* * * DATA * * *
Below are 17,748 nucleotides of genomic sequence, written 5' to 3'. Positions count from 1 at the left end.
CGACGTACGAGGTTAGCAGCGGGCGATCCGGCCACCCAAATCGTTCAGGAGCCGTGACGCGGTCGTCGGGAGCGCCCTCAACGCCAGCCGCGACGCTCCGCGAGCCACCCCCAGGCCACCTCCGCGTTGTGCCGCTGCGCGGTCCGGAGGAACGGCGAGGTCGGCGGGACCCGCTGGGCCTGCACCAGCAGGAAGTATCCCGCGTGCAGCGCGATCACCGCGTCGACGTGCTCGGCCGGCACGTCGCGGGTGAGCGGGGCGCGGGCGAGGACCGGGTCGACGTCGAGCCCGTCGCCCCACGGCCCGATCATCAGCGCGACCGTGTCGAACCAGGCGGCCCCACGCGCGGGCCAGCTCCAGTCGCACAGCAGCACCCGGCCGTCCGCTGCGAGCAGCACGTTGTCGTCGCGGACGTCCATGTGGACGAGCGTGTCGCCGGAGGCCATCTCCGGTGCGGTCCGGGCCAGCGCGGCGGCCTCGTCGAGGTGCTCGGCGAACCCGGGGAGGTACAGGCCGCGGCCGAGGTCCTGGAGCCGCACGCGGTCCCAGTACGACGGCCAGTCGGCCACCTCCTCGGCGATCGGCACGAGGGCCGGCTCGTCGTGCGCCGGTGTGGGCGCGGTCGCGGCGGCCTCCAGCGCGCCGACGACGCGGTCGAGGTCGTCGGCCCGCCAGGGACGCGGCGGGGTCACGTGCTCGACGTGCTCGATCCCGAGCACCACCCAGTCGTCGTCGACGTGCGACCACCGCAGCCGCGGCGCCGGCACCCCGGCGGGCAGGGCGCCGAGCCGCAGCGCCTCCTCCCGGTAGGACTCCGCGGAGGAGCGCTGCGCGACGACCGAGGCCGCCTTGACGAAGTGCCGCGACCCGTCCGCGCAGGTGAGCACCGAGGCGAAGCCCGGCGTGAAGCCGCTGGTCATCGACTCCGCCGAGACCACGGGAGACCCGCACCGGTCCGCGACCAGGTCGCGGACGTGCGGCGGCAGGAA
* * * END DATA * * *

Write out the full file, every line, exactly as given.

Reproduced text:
Below are 17,748 nucleotides of genomic sequence, written 5' to 3'. Positions count from 1 at the left end.
CGACGTACGAGGTTAGCAGCGGGCGATCCGGCCACCCAAATCGTTCAGGAGCCGTGACGCGGTCGTCGGGAGCGCCCTCAACGCCAGCCGCGACGCTCCGCGAGCCACCCCCAGGCCACCTCCGCGTTGTGCCGCTGCGCGGTCCGGAGGAACGGCGAGGTCGGCGGGACCCGCTGGGCCTGCACCAGCAGGAAGTATCCCGCGTGCAGCGCGATCACCGCGTCGACGTGCTCGGCCGGCACGTCGCGGGTGAGCGGGGCGCGGGCGAGGACCGGGTCGACGTCGAGCCCGTCGCCCCACGGCCCGATCATCAGCGCGACCGTGTCGAACCAGGCGGCCCCACGCGCGGGCCAGCTCCAGTCGCACAGCAGCACCCGGCCGTCCGCTGCGAGCAGCACGTTGTCGTCGCGGACGTCCATGTGGACGAGCGTGTCGCCGGAGGCCATCTCCGGTGCGGTCCGGGCCAGCGCGGCGGCCTCGTCGAGGTGCTCGGCGAACCCGGGGAGGTACAGGCCGCGGCCGAGGTCCTGGAGCCGCACGCGGTCCCAGTACGACGGCCAGTCGGCCACCTCCTCGGCGATCGGCACGAGGGCCGGCTCGTCGTGCGCCGGTGTGGGCGCGGTCGCGGCGGCCTCCAGCGCGCCGACGACGCGGTCGAGGTCGTCGGCCCGCCAGGGACGCGGCGGGGTCACGTGCTCGACGTGCTCGATCCCGAGCACCACCCAGTCGTCGTCGACGTGCGACCACCGCAGCCGCGGCGCCGGCACCCCGGCGGGCAGGGCGCCGAGCCGCAGCGCCTCCTCCCGGTAGGACTCCGCGGAGGAGCGCTGCGCGACGACCGAGGCCGCCTTGACGAAGTGCCGCGACCCGTCCGCGCAGGTGAGCACCGAGGCGAAGCCCGGCGTGAAGCCGCTGGTCATCGACTCCGCCGAGACCACGGGAGACCCGCACCGGTCCGCGACCAGGTCGCGGACGTGCGGCGGCAGGAA